Women’s Challenge Diary: Trout Capital of America

Editor's note: Jen Dial, riding as a teammate of Jeannie Longo on Office Depot at the HP Women's Challenge, is providing an inside-the-race look at the biggest women's stage race in America. The latest from her diary: The warm ups are getting shorter as the days get longer and hotter here at the HP Women's Challenge. It's the time in the race when everyone has had a great day and a not-so-great day. Everyone is tired, and people become easily amused and excited by things other than the bike race. As we left Twin Falls on the way to Buhl, Idaho, Trout Capital of America, we crossed a

By Jen Dial

Editor’s note: Jen Dial, riding as a teammate of Jeannie Longo on Office Depot at the HP Women’s Challenge, is providing an inside-the-race look at the biggest women’s stage race in America. The latest from her diary:

The warm ups are getting shorter as the days get longer and hotter here at the HP Women’s Challenge. It’s the time in the race when everyone has had a great day and a not-so-great day. Everyone is tired, and people become easily amused and excited by things other than the bike race.

As we left Twin Falls on the way to Buhl, Idaho, Trout Capital of America, we crossed a pretty big bridge over a gorge. As we came to the center of the bridge we heard “woo hoo!”

A dude backflipped off the bridge with a parachute as we came by.

“Cool,” I said, “that dude is gonna get arrested just for our entertainment!”

And on we went to the trout capital.

I spent time in the caravan today collecting water bottles. I went back twice to the car, filling my jersey pockets with full bottles. For those who might not think of this, bottles weigh about a pound each full. I was at the bottom of the climb when I remembered the mountain sprint coming up. All the extra desserts I gave up all winter to lose a few pounds were offset by the three bottles in my pockets.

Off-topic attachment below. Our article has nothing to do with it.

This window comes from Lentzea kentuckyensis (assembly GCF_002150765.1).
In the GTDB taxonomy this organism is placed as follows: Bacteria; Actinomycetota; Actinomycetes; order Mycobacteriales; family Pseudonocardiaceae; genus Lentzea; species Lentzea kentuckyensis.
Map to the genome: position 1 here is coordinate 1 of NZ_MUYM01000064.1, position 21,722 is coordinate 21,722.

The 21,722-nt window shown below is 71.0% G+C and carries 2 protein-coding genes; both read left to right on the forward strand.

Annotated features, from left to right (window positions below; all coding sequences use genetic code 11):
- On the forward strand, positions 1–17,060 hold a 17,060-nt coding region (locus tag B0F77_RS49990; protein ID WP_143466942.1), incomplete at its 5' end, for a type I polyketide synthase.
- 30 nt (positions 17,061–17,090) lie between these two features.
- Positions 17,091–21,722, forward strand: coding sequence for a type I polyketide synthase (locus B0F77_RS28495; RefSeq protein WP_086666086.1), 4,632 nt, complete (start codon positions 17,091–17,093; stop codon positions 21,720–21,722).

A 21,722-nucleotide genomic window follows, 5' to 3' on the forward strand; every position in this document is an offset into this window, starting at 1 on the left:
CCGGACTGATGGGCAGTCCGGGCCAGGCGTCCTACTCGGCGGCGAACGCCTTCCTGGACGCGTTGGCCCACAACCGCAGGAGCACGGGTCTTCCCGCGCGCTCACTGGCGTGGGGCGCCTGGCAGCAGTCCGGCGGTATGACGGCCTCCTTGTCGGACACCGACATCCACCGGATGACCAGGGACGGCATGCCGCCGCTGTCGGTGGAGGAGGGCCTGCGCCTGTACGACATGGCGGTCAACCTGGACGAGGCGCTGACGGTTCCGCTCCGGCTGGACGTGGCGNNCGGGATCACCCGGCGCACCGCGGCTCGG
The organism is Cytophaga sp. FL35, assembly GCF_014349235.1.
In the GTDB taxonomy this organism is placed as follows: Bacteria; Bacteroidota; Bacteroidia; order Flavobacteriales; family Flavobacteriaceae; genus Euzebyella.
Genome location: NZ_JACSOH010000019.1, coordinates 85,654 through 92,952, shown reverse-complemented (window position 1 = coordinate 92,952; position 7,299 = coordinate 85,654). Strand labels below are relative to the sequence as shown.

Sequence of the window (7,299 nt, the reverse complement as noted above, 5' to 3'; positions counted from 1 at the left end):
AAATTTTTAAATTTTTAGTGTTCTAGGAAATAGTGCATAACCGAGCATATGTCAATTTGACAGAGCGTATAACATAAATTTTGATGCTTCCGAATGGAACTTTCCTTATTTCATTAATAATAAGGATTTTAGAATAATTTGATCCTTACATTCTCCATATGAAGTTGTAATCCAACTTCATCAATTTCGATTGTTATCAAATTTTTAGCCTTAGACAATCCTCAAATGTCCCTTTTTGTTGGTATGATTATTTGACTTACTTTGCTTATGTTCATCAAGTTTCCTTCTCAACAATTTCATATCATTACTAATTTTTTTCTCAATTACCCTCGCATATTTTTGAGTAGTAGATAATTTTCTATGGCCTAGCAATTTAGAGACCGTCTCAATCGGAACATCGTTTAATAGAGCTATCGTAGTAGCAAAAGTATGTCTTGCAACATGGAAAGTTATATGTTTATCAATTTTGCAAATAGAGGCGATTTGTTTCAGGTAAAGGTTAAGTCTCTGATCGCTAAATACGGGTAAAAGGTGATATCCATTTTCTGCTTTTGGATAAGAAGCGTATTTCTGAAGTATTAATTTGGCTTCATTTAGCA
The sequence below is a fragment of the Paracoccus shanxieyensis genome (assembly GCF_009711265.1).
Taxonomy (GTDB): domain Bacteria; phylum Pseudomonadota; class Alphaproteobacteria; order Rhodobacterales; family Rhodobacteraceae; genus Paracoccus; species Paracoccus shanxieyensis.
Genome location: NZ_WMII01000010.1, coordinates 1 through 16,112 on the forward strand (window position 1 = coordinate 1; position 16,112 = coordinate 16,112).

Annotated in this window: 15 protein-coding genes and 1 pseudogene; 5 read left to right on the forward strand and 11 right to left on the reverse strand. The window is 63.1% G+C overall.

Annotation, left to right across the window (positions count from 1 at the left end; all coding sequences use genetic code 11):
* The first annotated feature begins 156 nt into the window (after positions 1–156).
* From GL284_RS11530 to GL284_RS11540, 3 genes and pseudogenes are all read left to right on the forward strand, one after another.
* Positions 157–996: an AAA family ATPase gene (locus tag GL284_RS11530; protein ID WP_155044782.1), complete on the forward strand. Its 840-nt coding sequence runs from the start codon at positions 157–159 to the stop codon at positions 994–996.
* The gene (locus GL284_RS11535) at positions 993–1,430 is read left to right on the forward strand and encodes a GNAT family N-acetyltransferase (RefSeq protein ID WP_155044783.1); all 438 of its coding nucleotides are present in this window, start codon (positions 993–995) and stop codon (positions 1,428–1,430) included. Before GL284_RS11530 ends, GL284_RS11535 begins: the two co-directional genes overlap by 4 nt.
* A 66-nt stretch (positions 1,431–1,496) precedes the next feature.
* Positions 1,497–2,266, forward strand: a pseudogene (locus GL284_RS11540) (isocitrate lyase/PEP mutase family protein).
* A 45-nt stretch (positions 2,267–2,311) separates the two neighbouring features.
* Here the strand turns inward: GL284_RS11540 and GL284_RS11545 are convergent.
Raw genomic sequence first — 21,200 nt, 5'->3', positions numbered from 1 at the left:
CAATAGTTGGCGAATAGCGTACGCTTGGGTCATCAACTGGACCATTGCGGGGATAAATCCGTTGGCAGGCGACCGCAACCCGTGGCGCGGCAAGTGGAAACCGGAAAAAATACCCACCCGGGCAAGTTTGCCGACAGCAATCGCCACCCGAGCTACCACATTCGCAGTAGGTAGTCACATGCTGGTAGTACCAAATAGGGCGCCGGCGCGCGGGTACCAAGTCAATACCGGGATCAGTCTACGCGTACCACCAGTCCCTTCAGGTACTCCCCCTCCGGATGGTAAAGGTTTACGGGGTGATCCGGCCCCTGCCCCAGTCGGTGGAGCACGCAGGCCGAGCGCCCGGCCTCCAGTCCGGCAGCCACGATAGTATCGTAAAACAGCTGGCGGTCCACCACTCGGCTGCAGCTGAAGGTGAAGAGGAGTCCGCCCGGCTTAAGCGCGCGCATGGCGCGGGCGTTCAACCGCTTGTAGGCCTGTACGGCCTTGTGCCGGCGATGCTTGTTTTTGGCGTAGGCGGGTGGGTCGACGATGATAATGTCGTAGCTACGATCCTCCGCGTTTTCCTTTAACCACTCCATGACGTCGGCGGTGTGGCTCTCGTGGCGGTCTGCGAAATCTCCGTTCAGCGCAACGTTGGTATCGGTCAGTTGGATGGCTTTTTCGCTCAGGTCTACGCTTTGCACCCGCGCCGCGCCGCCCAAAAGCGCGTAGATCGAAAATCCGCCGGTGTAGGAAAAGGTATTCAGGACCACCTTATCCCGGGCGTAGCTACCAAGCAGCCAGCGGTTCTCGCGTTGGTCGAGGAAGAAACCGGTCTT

I got a bottle to Jeannie. After that I offered to the rest of the team but there were no takers. Pretty soon I started asking other friends if they wanted water.

“You must be thirsty,” I pleaded, “c’mon, take one, you know you want it!”

But I couldn’t pay anyone to take them. Finally I bullied one of my teammates into throwing her half-bottle and taking a full one. I threw the other at the bottom.

I was happy to have lightened up for the climb into Buhl, but even that wasn’t enough to stay with the front bunch. Happily, Jeannie got all her mountain points, and a “same time” finish in the front. I sprinted into Buhl for the festivities.

Every year the mayor of Buhl, Idaho sets up in the town center to fry up trout for the race fans and riders. I am not a trout eater, but I do enjoy the salads and rolls that accompany the fish, and the free Buhl hats.

I think I have a few more of these hats at home. I get one every year. They are your standard issue 70’s-style, foam-front, mesh-back baseball hats.

They’re just like the one Cooter on The Dukes of Hazzard wore, only brand-new. There’s one for everyone who finishes a race in Buhl, and one more of the great local traditions of HP. At this point in the race there isn’t even energy to bend the brim, so it sits right on top of my head, like a truck driver’s hat.

Tomorrow’s stage is the longest, and then it’s back to Boise for victory laps. Saturn has the race pretty tied up at this point, so I’m hoping they’ll go easy on the rest of us. Maybe the fried trout will keep them slow for the next few days!